The "moral hazard" is when government underwrites your risk, therefore enabling you to take risk that you would not take, and such that the taxpayer is now absorbing your risk. IE: You can make a "mistake" and its not your problem. There may have been poor decisions made by many people throughout the housing bubble, from the poor sap who paid too much for a house, to such entities as Merrill Lynch who ended up holding too many MBS's. Those were not "moral hazards". Just bad business decisions. Spare me the nonsense about FF losing some market share. The bubble was well entrenched then, and they then changed their own friggin rules to then recover their share of the BS.
BS. The "dot-com" bubble was due to the creation of the internet, and folks having computers.Nonsense. Did you forget about the dotcom bust? Large tax cuts almost always lead to asset bubbles, and this was no exception.
Yup.Well that was certainly a completely lame non-refutation.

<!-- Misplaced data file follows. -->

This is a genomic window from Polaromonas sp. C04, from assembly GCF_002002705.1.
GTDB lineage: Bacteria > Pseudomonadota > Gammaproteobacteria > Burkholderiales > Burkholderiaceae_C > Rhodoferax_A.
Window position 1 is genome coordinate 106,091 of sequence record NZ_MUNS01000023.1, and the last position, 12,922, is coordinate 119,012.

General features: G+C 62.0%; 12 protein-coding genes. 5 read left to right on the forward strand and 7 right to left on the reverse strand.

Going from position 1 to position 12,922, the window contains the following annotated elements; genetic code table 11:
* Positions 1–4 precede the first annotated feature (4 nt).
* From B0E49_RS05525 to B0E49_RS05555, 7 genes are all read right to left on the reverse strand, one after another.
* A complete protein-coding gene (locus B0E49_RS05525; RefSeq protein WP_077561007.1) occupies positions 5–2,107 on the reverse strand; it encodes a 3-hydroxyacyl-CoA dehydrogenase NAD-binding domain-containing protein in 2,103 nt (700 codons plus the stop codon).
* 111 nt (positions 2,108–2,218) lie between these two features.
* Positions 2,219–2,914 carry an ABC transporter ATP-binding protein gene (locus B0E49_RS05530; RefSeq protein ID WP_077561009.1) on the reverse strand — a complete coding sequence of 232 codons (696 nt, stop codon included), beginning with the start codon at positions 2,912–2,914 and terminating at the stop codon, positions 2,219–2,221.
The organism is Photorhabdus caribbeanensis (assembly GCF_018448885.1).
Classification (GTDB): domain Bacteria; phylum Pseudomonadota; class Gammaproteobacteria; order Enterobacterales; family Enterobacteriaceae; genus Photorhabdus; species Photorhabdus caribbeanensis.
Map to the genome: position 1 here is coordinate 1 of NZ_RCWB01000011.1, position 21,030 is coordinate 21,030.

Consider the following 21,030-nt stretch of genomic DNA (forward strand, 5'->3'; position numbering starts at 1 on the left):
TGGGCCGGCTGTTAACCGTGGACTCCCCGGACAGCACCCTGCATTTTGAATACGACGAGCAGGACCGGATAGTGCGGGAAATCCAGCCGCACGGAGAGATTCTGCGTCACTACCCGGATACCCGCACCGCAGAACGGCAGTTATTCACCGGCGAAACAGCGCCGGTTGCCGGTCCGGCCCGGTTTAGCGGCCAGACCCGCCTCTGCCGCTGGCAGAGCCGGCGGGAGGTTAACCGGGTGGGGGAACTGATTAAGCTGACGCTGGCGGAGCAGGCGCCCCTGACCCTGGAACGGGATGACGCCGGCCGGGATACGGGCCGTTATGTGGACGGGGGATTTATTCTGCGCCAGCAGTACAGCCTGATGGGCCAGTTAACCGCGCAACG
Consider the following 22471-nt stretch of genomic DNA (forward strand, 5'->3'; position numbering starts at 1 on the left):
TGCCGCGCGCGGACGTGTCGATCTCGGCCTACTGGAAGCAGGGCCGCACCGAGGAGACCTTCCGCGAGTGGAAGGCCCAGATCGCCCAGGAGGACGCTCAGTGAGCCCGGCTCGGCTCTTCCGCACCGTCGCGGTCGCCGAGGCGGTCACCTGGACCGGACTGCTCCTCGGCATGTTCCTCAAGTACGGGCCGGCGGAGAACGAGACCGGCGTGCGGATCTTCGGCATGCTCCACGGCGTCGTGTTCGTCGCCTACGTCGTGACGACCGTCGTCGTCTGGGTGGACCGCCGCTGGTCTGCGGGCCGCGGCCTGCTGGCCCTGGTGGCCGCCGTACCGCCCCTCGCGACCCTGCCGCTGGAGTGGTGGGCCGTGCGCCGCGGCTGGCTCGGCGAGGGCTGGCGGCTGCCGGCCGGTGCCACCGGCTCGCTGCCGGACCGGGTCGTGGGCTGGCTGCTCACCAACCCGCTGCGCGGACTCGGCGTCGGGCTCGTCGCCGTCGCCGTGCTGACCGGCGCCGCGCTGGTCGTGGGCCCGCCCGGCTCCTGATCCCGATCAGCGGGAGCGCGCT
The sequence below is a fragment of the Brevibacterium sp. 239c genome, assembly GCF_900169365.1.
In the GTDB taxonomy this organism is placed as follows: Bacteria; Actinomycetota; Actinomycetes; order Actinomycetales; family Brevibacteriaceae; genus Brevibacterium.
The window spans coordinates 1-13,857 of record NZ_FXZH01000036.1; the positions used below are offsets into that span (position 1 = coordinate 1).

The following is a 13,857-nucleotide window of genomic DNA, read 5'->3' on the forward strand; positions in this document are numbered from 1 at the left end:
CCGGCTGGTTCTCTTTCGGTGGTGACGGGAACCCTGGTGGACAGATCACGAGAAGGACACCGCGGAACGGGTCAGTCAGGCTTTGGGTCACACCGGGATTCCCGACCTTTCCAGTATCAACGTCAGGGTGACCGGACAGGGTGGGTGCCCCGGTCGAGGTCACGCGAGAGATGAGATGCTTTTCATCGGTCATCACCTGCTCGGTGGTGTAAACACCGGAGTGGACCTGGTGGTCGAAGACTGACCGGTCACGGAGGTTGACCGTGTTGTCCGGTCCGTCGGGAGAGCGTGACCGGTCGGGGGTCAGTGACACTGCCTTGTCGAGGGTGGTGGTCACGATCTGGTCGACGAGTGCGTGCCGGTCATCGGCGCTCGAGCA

The oldest rule is "buyer beware". You, the buyer, are ultimately responsible. There were people saying it was gonna pop. There were investment firms that got out of MBS's in time. I have a good friend who bought a house for sale on his street in 2006 so as to rent it out for 3-4 years, then flip it, and "make a bundle". Well, he lost his shirt.I was thinking specifically of the people and institutions that purchased mortgage backed securities. In many cases the underlying assets were hugely risky, but the credit rating agencies nonetheless gave them AAA ratings -- as safe as can be. Given the fact that the derivatives market was -- by law -- unregulated, that was all invstors had to go on. Without investors willing to by all that worthless MBS, the bubble would not have occurred.
In addition, however, many unsophisticated home buyers were also misled as to the terms of their contracts. That was facilitated by the OCC which specifically preempted the states from enforcing their own consumer protection laws in the mortgage market.
Q: Whose fault is that ?
A: His own.